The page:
Joe Public
Posts: 12
Joined: Mon Jul 27, 2020 8:36 pm

Re: Child Roth rules

Post by Joe Public »

kelway wrote: Sat Nov 21, 2020 10:56 pm DELETED - I was good and wrong by considering this wouldn't be self employment income... not so sure why babysitting isn't self-employment while selling baked goods is, however...
As far as I know, babysitting income is also earned income and would trigger SE tax. From an enforcement standpoint, though, the IRS doesn’t seem interested in dedicating any resources to that particular issue.
rkhusky
Posts: 10593
Joined: Thu Aug 18, 2011 8:09 pm

Re: Child Roth rules

Post by rkhusky »

Monsterflockster
Posts: 439
Joined: Thu Nov 21, 2019 12:03 am

Re: Child Roth rules

Post by Monsterflockster »

Kix wrote: Sat Nov 21, 2020 10:51 pm We have a tween who has earned about $700 selling baked goods this year. We would like to put that much in a Roth IRA for her, but are unsure how to go about it. Does she have to file taxes to prove she had earned income in order for us to open a Roth?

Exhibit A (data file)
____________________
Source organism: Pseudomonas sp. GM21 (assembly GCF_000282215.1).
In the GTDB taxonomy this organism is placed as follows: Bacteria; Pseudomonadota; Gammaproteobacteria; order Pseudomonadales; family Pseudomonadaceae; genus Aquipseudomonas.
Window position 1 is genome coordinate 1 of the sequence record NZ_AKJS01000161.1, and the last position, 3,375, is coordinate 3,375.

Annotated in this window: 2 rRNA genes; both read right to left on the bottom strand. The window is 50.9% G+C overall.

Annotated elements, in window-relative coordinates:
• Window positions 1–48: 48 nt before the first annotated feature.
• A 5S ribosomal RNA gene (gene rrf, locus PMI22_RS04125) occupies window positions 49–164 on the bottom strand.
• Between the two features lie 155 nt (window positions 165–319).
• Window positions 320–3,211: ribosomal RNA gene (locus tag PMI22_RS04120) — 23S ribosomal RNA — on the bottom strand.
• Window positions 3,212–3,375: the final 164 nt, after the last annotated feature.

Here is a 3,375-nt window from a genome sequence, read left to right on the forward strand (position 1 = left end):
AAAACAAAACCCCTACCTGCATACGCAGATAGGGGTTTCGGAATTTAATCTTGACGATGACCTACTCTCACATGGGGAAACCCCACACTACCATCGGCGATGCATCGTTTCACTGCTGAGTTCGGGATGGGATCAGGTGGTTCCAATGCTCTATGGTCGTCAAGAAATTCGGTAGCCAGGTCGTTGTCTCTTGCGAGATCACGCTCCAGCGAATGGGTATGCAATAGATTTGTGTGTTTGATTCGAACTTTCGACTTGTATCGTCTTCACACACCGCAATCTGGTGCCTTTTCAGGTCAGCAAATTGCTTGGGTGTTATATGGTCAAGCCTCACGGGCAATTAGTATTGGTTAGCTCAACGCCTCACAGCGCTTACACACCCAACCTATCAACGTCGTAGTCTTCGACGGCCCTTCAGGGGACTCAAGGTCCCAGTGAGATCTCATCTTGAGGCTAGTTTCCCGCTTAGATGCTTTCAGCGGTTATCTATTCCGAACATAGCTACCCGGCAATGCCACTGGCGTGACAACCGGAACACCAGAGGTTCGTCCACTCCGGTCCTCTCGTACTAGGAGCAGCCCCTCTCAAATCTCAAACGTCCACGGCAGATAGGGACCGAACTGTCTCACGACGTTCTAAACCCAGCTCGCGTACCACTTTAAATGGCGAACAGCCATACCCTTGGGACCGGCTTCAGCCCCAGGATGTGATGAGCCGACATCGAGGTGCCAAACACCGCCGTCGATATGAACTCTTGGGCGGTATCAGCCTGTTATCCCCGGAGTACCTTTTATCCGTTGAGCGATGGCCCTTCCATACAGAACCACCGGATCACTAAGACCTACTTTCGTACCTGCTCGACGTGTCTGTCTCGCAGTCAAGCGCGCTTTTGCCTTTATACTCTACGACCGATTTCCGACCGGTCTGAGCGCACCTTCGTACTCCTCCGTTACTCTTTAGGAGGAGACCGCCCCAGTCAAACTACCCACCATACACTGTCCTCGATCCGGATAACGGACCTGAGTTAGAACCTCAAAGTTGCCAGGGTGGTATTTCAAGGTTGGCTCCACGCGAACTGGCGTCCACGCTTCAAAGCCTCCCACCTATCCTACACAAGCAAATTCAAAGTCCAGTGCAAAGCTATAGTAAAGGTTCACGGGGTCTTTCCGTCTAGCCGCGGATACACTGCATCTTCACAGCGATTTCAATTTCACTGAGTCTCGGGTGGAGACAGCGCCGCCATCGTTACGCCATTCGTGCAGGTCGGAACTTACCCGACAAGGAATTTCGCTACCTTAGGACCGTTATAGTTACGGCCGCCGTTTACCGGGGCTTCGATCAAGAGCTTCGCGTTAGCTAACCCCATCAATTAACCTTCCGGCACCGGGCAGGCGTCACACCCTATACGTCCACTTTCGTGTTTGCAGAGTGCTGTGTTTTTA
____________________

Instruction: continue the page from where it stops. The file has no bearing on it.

Do we somehow have to report her income on our own return and pay taxes on it?

Any help is appreciated. Thanks.
You are over complicating things. Just put what she made in a taxable account if you want to teach her about the market.
neverpanic
Posts: 485
Joined: Sun May 10, 2020 12:26 am

Re: Child Roth rules

Post by neverpanic »

Monsterflockster wrote: Sun Nov 22, 2020 10:55 am You are over complicating things. Just put what she made in a taxable account if you want to teach her about the market.
That's a smart way to start, but I also think it's great that the OP wants to begin talking to their pre-teen about taxes. There's nothing wrong with getting foundational education about the basic rules of a Roth IRA and an intro to Social Security.

Tax compliance can be very costly and time-consuming, but you'll rarely go wrong operating with the tax code. The costs of non-compliance when you're a 40-year-old running a business will be much, much higher.
I am not a financial professional or guru. I'm a schmuck who got lucky 10 times. Such is the life of the trader.
Post Reply